Next Article in Journal
Importance-Satisfaction Analysis for Primary Care Physicians’ Perspective on EHRs in Taiwan
Previous Article in Journal
Are We Driving Our Kids to Unhealthy Habits? Results of the Active Healthy Kids Canada 2013 Report Card on Physical Activity for Children and Youth
Font Type:
Arial Georgia Verdana
Font Size:
Aa Aa Aa
Line Spacing:
Column Width:

Attitude and Impact of Perceived Depression in the Workplace

Yuan-Pang Wang
1,* and
Clarice Gorenstein
Institute & Department of Psychiatry (LIM-23), University of São Paulo Medical School, Rua Dr. Ovídio Pires de Campos, 785, São Paulo, SP 05403-010, Brazil
Department of Pharmacology, Institute of Biomedical Sciences, University of São Paulo, Avenida Professor Lineu Prestes, 1524, São Paulo, SP 05508-900, Brazil
Author to whom correspondence should be addressed.
Int. J. Environ. Res. Public Health 2014, 11(6), 6021-6036;
Submission received: 28 March 2014 / Revised: 21 May 2014 / Accepted: 3 June 2014 / Published: 6 June 2014


Information concerning the occurrence and consequences of depression in the workplace is scarce. This study estimates how workers perceive depression, to investigate depression-related disabilities, and management of depression in the workplace. This investigation is based on a cross-sectional web-based survey of 1,000 workers recruited from online sources. The participants were Brazilian workers, aged 16–64 years, current workers and managers, or who have worked within the past year. Subjects answered a 13-item questionnaire about depression, its related consequences in the workplace, and available resources to handle depression. Common symptoms attributable to depression were crying, loss of interest, and sadness. Almost one in five participants reported having ever been labeled by a doctor/medical professional as suffering from depression. However, the majority of ever-depressed workers (73.5%) remained working. Performance-related impairments were reported by around 60% of depressed workers who continued working. Over half of them also complained about cognitive symptoms (concentration difficulties, indecisiveness, forgetfulness). One in three workers had taken off work due to depression (mean 65.7 out-of-role days), with these periods being lengthier for men than women. Managers underestimated the number of days out-of-role (29.5 days). The findings suggested that identification and management of symptoms of depression should be set as a priority in worker’s health care.

1. Introduction

Neuropsychiatric disorders exact a weighty toll on individuals, family, and society [1]. Mental disorders are associated with lost working time, accounting for 15.4% of the total disease burden in market economies [2]. Although depression has become the leading cause of disability worldwide [2], studies investigating the influence of depression in the workplace are scarce. Data of work performance and loss productivity that combine figures of expenditure, disability, morbidity, mortality, and accident injury are regarded as a major gap to advance on current health knowledge [3].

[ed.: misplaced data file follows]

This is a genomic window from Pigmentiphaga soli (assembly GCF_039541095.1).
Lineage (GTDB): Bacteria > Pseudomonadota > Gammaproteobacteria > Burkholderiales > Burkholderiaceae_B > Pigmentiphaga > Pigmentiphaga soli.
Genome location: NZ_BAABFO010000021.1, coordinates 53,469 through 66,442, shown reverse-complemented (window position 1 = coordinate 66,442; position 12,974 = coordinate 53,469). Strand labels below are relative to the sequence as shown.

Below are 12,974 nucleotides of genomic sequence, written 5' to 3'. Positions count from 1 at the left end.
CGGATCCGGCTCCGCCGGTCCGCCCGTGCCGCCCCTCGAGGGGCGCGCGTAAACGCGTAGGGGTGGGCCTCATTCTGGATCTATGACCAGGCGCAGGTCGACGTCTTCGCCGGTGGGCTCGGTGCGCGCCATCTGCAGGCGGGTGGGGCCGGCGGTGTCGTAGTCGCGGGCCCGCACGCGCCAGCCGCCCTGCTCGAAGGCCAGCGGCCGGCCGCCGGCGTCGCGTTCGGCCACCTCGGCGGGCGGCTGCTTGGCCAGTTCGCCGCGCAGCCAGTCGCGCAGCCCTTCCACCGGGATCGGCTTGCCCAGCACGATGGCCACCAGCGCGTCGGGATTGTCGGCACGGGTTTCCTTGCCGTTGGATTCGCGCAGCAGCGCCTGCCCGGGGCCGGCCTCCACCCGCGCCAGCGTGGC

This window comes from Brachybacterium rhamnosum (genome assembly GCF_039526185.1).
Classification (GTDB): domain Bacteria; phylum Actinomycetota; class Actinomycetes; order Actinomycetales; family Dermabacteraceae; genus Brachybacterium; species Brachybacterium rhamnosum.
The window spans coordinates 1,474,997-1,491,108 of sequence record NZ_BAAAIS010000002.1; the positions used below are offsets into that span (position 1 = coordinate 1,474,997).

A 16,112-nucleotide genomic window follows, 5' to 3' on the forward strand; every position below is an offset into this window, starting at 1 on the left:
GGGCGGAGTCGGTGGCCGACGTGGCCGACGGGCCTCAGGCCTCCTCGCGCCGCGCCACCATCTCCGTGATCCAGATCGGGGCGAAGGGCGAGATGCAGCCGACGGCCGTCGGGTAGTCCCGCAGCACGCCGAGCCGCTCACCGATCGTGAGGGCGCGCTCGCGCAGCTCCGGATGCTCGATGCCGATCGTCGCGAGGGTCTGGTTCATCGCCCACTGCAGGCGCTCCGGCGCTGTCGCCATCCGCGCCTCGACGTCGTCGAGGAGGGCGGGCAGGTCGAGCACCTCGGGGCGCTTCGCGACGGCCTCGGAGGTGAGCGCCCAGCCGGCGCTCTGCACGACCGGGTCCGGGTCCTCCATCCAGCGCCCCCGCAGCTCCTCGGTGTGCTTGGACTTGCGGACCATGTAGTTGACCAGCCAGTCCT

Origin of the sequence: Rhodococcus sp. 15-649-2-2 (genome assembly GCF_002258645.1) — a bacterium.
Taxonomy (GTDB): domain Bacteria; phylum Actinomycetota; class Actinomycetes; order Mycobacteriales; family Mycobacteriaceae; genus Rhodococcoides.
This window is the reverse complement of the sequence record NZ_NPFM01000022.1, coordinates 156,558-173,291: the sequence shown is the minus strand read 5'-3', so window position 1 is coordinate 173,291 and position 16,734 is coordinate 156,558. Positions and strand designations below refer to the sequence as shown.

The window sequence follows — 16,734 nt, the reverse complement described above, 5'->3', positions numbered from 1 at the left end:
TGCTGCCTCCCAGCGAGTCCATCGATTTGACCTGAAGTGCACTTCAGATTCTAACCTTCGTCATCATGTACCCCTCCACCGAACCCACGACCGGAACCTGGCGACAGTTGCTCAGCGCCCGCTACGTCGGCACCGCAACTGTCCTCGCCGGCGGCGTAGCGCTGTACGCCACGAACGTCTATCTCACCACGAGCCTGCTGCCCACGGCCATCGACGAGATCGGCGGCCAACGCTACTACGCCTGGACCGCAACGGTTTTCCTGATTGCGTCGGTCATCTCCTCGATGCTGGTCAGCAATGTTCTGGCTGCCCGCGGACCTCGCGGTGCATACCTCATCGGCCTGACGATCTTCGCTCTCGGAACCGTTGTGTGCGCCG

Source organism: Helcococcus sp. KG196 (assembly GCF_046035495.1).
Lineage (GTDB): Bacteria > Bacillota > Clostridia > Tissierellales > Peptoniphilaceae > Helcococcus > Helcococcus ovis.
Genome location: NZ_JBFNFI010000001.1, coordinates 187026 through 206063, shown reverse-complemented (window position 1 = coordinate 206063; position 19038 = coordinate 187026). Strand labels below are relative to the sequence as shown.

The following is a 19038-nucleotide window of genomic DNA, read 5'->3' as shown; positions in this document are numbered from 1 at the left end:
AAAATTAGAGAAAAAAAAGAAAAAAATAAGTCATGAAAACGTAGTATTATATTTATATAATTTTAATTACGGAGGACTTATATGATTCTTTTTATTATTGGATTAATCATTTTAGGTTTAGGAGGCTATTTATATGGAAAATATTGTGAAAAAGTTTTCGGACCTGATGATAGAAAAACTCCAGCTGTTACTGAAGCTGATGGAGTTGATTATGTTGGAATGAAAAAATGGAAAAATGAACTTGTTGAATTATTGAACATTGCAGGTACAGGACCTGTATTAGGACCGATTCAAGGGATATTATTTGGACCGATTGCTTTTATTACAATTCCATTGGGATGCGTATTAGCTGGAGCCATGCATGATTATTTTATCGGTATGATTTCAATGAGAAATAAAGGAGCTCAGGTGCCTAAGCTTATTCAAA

Disability can be expressed by impairments, activity limitations, and participation restrictions, reflecting the interactive relationship between individuals with a health problem and personal and environmental factors [4]. Lost workdays stands as an important component of disability, which can be directly measured by missed workdays (absenteeism). Conversely, non-quantifiable low performance while at work (presenteeism) remains in the shadow, under the stigma of mental disorder and the fear of losing jobs in periods of economic crisis [5]. Pooled data of 24 participating countries of the WHO Mental Health survey [6] have indicated that 12.8% of respondents reported one or more days totally out-of-role due to health conditions per year, with a median of 51.1 workdays. Mental disorders stood out as responsible by a large proportion of the number of days out-of-role, indicating the pressing need of addressing their impact on the economy. Lost productive time of depression vs. without depression among workers represents 5.6 h/week vs. 1.5 h/week [7,8]. Every year, the US employers expend over USD$44 billion in depression-related lost productivity [8]. A higher figure is found in a recent survey in Europe [9], where the cost of depression due to lost productivity is projected at £77 billion annually.
The regional report of the Global Burden of Diseases (GBD) [10] has specified that eight out of the 10 leading causes of Years Living with Disability (YLD) in the Tropical Latin America region are either chronic pain or mental disorders. Despite of the sense pointed by this trend, far-reaching data of work-related depression in Latin America and Caribbean (LAC) region are still limited. Results from the first GBD report in Brazil [11] showed that neuropsychiatric disorders ranked first among the major causes of YLD (34%), followed by chronic respiratory diseases (11.2%).
Deemed as a new advanced economy country, Brazil is facing an epidemiologic transition characterized by an increasing burden of chronic non-communicable diseases surpassing infectious diseases [12]. Most previous Brazilian health studies were based on administrative official workers’ compensation databases [13] obtained from the National Institute for Social Security (INSS). According to INSS, five out of the 10 leading causes of compensation benefits are mental disorders, accounting for 19% of total cost with disability benefits [14]. These figures are misleading because Brazilian labor laws require 15 missed workdays (absenteeism) before being entitled to request compensation benefits (sick leave), what omits the cases of sickness-related absences of less than 15 days. In addition, the magnitude and effects of presenteeism remain largely unknown in this middle-income LAC country.